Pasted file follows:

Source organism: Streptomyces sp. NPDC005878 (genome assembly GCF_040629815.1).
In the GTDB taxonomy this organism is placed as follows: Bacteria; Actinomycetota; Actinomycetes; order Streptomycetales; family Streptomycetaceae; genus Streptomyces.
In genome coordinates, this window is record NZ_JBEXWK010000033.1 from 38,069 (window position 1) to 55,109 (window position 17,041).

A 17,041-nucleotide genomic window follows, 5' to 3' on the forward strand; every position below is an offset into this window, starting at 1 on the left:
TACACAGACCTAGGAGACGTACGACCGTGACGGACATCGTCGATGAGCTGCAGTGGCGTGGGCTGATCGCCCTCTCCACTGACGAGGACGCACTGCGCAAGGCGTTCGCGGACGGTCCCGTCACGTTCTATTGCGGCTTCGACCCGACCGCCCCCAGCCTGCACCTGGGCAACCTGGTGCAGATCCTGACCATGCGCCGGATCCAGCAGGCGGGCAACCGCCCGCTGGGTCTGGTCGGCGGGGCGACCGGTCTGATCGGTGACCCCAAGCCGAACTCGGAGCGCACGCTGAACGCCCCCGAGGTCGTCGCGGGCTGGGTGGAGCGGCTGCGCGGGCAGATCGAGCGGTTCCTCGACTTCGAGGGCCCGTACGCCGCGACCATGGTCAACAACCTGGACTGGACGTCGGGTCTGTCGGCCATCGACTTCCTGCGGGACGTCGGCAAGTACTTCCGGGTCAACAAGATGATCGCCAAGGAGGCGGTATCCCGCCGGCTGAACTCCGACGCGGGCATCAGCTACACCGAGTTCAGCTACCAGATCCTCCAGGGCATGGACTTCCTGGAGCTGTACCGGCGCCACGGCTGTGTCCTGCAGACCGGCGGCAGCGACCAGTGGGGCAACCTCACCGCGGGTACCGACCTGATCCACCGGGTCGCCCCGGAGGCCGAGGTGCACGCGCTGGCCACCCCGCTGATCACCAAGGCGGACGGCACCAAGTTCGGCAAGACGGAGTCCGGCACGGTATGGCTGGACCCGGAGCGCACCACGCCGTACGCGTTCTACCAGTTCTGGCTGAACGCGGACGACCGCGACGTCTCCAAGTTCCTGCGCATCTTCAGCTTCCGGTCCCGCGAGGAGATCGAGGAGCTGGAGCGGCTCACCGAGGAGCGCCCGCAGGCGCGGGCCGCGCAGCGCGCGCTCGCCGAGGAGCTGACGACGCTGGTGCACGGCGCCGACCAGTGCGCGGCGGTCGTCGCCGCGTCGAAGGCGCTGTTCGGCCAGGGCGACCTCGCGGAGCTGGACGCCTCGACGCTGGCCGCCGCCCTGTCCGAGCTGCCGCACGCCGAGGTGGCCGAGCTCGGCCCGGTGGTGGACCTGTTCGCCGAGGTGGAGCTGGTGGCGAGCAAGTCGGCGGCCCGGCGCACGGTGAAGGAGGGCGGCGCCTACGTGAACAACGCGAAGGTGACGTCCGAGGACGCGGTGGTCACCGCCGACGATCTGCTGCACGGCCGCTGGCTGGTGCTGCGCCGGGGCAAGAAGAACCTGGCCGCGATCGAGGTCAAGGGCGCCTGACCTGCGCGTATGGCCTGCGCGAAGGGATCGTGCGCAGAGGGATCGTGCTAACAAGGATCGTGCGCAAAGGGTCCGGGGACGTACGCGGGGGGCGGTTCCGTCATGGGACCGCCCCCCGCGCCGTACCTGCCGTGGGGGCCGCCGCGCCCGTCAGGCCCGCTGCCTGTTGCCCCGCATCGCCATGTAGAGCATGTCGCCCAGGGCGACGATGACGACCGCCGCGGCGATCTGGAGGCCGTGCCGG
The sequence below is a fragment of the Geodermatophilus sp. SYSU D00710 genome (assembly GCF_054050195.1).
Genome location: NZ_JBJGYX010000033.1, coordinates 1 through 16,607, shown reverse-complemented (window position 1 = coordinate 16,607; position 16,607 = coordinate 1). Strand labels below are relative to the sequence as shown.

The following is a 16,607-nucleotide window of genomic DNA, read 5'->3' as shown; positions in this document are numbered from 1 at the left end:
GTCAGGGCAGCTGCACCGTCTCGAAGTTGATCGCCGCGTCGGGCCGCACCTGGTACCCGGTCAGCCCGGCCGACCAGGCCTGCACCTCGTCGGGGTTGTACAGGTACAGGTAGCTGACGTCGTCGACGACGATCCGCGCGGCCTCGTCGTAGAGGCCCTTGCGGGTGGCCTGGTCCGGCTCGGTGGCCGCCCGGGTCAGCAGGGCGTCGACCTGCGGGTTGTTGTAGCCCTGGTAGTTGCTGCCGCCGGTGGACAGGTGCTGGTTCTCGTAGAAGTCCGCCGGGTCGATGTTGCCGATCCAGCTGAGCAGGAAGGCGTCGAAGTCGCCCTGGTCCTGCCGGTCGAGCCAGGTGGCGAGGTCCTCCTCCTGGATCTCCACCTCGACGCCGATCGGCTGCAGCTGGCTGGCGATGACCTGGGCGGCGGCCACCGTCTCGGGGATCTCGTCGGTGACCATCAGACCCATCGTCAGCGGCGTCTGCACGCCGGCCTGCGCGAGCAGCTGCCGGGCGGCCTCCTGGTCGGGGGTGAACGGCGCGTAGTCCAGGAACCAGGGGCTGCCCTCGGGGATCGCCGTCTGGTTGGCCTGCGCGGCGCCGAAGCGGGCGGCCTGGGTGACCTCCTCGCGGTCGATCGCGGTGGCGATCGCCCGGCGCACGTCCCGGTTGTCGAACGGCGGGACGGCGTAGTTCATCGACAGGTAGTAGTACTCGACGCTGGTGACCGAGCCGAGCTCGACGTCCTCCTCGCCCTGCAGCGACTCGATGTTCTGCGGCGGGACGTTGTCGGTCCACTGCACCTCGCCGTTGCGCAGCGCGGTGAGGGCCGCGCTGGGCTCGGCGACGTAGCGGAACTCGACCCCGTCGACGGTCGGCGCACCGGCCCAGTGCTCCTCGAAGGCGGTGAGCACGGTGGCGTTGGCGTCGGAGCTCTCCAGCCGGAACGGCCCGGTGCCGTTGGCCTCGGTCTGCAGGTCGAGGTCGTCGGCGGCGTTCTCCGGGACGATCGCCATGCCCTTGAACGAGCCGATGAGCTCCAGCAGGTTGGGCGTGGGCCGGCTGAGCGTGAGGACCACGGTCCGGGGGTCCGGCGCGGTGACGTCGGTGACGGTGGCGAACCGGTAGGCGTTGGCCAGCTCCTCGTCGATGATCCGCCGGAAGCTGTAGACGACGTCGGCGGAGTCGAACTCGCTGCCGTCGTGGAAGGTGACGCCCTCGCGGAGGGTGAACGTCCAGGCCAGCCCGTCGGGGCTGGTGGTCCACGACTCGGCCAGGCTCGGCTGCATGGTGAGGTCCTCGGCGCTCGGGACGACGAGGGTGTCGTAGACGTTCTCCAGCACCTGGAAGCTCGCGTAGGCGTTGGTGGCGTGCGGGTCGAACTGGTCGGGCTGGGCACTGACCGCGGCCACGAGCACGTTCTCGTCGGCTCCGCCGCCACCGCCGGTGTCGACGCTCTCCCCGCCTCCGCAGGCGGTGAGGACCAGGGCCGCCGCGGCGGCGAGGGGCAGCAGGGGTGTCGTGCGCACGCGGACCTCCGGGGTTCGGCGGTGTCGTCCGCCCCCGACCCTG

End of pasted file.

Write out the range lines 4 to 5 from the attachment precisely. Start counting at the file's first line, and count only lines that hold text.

A 17,041-nucleotide genomic window follows, 5' to 3' on the forward strand; every position below is an offset into this window, starting at 1 on the left:
TACACAGACCTAGGAGACGTACGACCGTGACGGACATCGTCGATGAGCTGCAGTGGCGTGGGCTGATCGCCCTCTCCACTGACGAGGACGCACTGCGCAAGGCGTTCGCGGACGGTCCCGTCACGTTCTATTGCGGCTTCGACCCGACCGCCCCCAGCCTGCACCTGGGCAACCTGGTGCAGATCCTGACCATGCGCCGGATCCAGCAGGCGGGCAACCGCCCGCTGGGTCTGGTCGGCGGGGCGACCGGTCTGATCGGTGACCCCAAGCCGAACTCGGAGCGCACGCTGAACGCCCCCGAGGTCGTCGCGGGCTGGGTGGAGCGGCTGCGCGGGCAGATCGAGCGGTTCCTCGACTTCGAGGGCCCGTACGCCGCGACCATGGTCAACAACCTGGACTGGACGTCGGGTCTGTCGGCCATCGACTTCCTGCGGGACGTCGGCAAGTACTTCCGGGTCAACAAGATGATCGCCAAGGAGGCGGTATCCCGCCGGCTGAACTCCGACGCGGGCATCAGCTACACCGAGTTCAGCTACCAGATCCTCCAGGGCATGGACTTCCTGGAGCTGTACCGGCGCCACGGCTGTGTCCTGCAGACCGGCGGCAGCGACCAGTGGGGCAACCTCACCGCGGGTACCGACCTGATCCACCGGGTCGCCCCGGAGGCCGAGGTGCACGCGCTGGCCACCCCGCTGATCACCAAGGCGGACGGCACCAAGTTCGGCAAGACGGAGTCCGGCACGGTATGGCTGGACCCGGAGCGCACCACGCCGTACGCGTTCTACCAGTTCTGGCTGAACGCGGACGACCGCGACGTCTCCAAGTTCCTGCGCATCTTCAGCTTCCGGTCCCGCGAGGAGATCGAGGAGCTGGAGCGGCTCACCGAGGAGCGCCCGCAGGCGCGGGCCGCGCAGCGCGCGCTCGCCGAGGAGCTGACGACGCTGGTGCACGGCGCCGACCAGTGCGCGGCGGTCGTCGCCGCGTCGAAGGCGCTGTTCGGCCAGGGCGACCTCGCGGAGCTGGACGCCTCGACGCTGGCCGCCGCCCTGTCCGAGCTGCCGCACGCCGAGGTGGCCGAGCTCGGCCCGGTGGTGGACCTGTTCGCCGAGGTGGAGCTGGTGGCGAGCAAGTCGGCGGCCCGGCGCACGGTGAAGGAGGGCGGCGCCTACGTGAACAACGCGAAGGTGACGTCCGAGGACGCGGTGGTCACCGCCGACGATCTGCTGCACGGCCGCTGGCTGGTGCTGCGCCGGGGCAAGAAGAACCTGGCCGCGATCGAGGTCAAGGGCGCCTGACCTGCGCGTATGGCCTGCGCGAAGGGATCGTGCGCAGAGGGATCGTGCTAACAAGGATCGTGCGCAAAGGGTCCGGGGACGTACGCGGGGGGCGGTTCCGTCATGGGACCGCCCCCCGCGCCGTACCTGCCGTGGGGGCCGCCGCGCCCGTCAGGCCCGCTGCCTGTTGCCCCGCATCGCCATGTAGAGCATGTCGCCCAGGGCGACGATGACGACCGCCGCGGCGATCTGGAGGCCGTGCCGG